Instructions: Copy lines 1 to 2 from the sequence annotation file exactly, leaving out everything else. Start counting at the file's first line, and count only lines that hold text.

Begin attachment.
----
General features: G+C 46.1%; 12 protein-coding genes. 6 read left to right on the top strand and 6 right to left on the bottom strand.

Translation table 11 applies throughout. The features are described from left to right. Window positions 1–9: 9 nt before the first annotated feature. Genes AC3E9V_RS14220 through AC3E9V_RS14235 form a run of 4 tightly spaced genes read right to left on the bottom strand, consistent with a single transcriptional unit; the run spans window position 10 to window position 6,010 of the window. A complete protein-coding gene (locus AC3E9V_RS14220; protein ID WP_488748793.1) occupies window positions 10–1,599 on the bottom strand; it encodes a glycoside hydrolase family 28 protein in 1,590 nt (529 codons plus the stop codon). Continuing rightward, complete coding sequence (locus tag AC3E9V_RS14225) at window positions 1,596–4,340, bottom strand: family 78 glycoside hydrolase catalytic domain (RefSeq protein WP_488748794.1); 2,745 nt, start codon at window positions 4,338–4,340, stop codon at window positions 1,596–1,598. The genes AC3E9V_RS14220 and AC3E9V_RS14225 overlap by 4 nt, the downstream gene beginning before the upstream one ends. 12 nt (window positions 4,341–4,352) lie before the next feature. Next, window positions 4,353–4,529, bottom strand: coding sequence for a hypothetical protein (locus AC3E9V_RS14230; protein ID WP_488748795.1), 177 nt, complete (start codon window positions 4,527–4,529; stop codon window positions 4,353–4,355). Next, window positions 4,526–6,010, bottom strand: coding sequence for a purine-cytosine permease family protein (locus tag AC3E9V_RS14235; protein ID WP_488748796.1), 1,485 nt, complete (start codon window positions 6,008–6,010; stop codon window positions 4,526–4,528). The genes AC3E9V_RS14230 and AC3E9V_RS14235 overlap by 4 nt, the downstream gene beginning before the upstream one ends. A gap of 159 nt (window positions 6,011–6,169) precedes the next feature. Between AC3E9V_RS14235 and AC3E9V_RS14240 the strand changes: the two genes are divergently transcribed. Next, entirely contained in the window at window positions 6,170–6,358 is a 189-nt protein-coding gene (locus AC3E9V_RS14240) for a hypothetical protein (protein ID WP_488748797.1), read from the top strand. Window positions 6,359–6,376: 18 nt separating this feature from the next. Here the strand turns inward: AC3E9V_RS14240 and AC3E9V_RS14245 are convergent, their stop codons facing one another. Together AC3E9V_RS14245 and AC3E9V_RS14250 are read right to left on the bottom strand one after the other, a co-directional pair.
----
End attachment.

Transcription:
General features: G+C 46.1%; 12 protein-coding genes. 6 read left to right on the top strand and 6 right to left on the bottom strand.

Translation table 11 applies throughout. The features are described from left to right. Window positions 1–9: 9 nt before the first annotated feature. Genes AC3E9V_RS14220 through AC3E9V_RS14235 form a run of 4 tightly spaced genes read right to left on the bottom strand, consistent with a single transcriptional unit; the run spans window position 10 to window position 6,010 of the window. A complete protein-coding gene (locus AC3E9V_RS14220; protein ID WP_488748793.1) occupies window positions 10–1,599 on the bottom strand; it encodes a glycoside hydrolase family 28 protein in 1,590 nt (529 codons plus the stop codon). Continuing rightward, complete coding sequence (locus tag AC3E9V_RS14225) at window positions 1,596–4,340, bottom strand: family 78 glycoside hydrolase catalytic domain (RefSeq protein WP_488748794.1); 2,745 nt, start codon at window positions 4,338–4,340, stop codon at window positions 1,596–1,598. The genes AC3E9V_RS14220 and AC3E9V_RS14225 overlap by 4 nt, the downstream gene beginning before the upstream one ends. 12 nt (window positions 4,341–4,352) lie before the next feature. Next, window positions 4,353–4,529, bottom strand: coding sequence for a hypothetical protein (locus AC3E9V_RS14230; protein ID WP_488748795.1), 177 nt, complete (start codon window positions 4,527–4,529; stop codon window positions 4,353–4,355). Next, window positions 4,526–6,010, bottom strand: coding sequence for a purine-cytosine permease family protein (locus tag AC3E9V_RS14235; protein ID WP_488748796.1), 1,485 nt, complete (start codon window positions 6,008–6,010; stop codon window positions 4,526–4,528). The genes AC3E9V_RS14230 and AC3E9V_RS14235 overlap by 4 nt, the downstream gene beginning before the upstream one ends. A gap of 159 nt (window positions 6,011–6,169) precedes the next feature. Between AC3E9V_RS14235 and AC3E9V_RS14240 the strand changes: the two genes are divergently transcribed. Next, entirely contained in the window at window positions 6,170–6,358 is a 189-nt protein-coding gene (locus AC3E9V_RS14240) for a hypothetical protein (protein ID WP_488748797.1), read from the top strand. Window positions 6,359–6,376: 18 nt separating this feature from the next. Here the strand turns inward: AC3E9V_RS14240 and AC3E9V_RS14245 are convergent, their stop codons facing one another. Together AC3E9V_RS14245 and AC3E9V_RS14250 are read right to left on the bottom strand one after the other, a co-directional pair.